How the child care and protection process works in Australia
Are you worried about FACS taking your children away? Knowing how the child care and protection process works in Australia, and how decisions are made, could to put your mind at ease and help you decide what to do next.
Every state and territory in Australia has its own child protection system, but they all follow the same basic process. These systems are designed to help children who may be at risk of abuse or neglect at home.
The following step-by-step guide relates to the child care and protection process in New South Wales, and how parents or guardians can seek legal aid to help bring their children home.
1. Filing a report:
Anyone who is concerned about the safety and welfare of a child may notify FACS in NSW. This may be a concerned relative or friend of the family, other members of the community such as teachers or medical professionals, or even parents and children seeking help for themselves. Some people in the community are ‘mandatory reporters.’ People such as medical professionals, teachers and some social workers are mandatory reporters. This means if they become aware of certain risks, they are required by law to make a report to FACS.
2. Screening reports
FACS receive a large number of reports every year, and not all are deemed to be as serious as others. An intake team reviews each report to decide if the situation described may indeed constitute harm to a child and if there is suitable evidence to warrant an investigation.
Reports marked for further action may be categorised in two ways:
- Family support issue: reports will be referred to support services, who will arrange a meeting with the family to discuss the concerns raised and ways to improve the situation.
- Child protection notification: children may be at risk and an investigation is required to find out more.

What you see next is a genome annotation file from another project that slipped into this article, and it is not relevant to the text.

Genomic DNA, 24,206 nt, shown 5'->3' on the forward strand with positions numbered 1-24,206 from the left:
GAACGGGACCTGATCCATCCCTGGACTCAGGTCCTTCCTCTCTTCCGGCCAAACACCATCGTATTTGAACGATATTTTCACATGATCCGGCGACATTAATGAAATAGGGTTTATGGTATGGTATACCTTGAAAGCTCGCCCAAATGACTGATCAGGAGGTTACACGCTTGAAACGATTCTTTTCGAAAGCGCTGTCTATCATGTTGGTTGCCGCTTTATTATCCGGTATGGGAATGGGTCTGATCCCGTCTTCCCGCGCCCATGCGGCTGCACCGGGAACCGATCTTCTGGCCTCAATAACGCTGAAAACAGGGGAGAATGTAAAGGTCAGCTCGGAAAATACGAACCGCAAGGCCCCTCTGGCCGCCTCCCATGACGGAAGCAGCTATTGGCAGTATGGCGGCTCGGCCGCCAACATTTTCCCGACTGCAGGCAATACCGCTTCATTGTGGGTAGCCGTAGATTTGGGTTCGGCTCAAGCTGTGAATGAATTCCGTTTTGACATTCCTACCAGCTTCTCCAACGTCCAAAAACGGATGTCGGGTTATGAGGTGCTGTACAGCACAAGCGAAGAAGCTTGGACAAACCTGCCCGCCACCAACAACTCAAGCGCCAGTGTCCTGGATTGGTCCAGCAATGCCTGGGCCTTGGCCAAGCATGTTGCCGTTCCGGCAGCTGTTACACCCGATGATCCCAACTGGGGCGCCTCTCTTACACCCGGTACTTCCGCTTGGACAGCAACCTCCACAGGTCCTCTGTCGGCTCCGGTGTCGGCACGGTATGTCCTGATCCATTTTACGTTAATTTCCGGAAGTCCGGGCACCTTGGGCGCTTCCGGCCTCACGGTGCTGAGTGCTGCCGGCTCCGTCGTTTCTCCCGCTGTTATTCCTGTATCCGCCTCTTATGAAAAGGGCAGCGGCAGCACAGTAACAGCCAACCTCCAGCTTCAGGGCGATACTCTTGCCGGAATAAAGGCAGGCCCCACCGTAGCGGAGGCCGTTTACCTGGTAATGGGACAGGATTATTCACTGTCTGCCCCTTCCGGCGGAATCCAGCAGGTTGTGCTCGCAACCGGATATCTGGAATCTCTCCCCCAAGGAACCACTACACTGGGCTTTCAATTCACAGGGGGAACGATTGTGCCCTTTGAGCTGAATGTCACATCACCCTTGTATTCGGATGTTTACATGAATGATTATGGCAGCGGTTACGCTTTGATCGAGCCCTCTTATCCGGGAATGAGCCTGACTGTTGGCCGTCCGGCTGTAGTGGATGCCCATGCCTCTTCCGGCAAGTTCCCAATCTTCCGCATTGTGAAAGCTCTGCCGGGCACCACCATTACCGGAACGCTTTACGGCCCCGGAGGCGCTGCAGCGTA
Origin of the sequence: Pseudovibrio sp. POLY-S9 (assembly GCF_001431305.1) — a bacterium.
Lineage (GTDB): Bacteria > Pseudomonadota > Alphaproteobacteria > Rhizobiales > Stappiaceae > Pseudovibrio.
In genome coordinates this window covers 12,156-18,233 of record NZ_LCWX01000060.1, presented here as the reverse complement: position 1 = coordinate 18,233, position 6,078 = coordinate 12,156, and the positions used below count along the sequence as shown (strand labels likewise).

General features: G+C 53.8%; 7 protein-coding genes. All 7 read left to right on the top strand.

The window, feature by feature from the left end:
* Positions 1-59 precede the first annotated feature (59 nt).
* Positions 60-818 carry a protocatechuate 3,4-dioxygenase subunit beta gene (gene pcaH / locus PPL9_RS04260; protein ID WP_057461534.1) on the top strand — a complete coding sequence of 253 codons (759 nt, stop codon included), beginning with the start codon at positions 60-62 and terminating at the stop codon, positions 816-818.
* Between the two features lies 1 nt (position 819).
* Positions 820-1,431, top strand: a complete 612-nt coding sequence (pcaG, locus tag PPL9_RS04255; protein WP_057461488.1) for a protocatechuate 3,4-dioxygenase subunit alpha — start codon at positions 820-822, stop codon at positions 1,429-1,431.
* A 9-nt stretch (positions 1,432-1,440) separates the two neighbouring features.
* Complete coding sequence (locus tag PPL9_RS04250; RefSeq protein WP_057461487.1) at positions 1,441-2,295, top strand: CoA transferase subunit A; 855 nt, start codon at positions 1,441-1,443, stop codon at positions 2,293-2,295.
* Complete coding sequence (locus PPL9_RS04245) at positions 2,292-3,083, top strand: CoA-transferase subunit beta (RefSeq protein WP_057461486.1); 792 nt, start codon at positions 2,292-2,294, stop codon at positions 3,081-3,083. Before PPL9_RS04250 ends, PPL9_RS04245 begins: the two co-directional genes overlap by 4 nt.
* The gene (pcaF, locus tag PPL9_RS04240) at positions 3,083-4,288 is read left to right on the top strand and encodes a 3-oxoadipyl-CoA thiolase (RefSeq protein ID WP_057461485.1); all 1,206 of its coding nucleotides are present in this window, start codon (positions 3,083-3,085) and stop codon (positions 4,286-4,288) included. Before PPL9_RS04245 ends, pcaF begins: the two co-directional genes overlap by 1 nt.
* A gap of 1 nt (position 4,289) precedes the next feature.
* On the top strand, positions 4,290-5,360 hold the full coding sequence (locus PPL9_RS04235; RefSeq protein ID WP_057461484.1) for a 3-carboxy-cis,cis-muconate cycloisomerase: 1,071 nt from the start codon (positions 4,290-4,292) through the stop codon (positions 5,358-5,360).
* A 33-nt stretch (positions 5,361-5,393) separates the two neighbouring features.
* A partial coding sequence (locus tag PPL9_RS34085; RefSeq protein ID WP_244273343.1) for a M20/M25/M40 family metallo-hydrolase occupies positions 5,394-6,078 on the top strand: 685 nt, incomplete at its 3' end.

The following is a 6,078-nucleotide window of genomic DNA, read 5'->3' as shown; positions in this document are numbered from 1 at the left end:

If there is evidence that a child may be at risk, an investigation will be launched to obtain more information required to substantiate or dismiss the claim.
Investigations are carried out by FACS case workers in the local area. However, if a report involves a criminal matter such as violence or sexual abuse, the investigation will be carried out jointly with local police.
When the investigation is completed, FACS case workers will decide whether a child is indeed at risk of harm, now or in the future, and whether intervention is needed.
If a report is substantiated, support services will decide the most appropriate action to take. This may involve:
- Family support services: referring families to voluntary services such as parenting classes or domestic violence seminars to help address the problems at home.
- Out of home care: removing children from their home and placing them in a safer environment, until the situation at home has improved.
Where to get help
If you or someone in your family is currently dealing with FACS, you have the right to legal representation in the Children’s Court.
To find out how family lawyers can help you, download our free ebook: Care and Protection: Know Your Rights and Where to Get Support.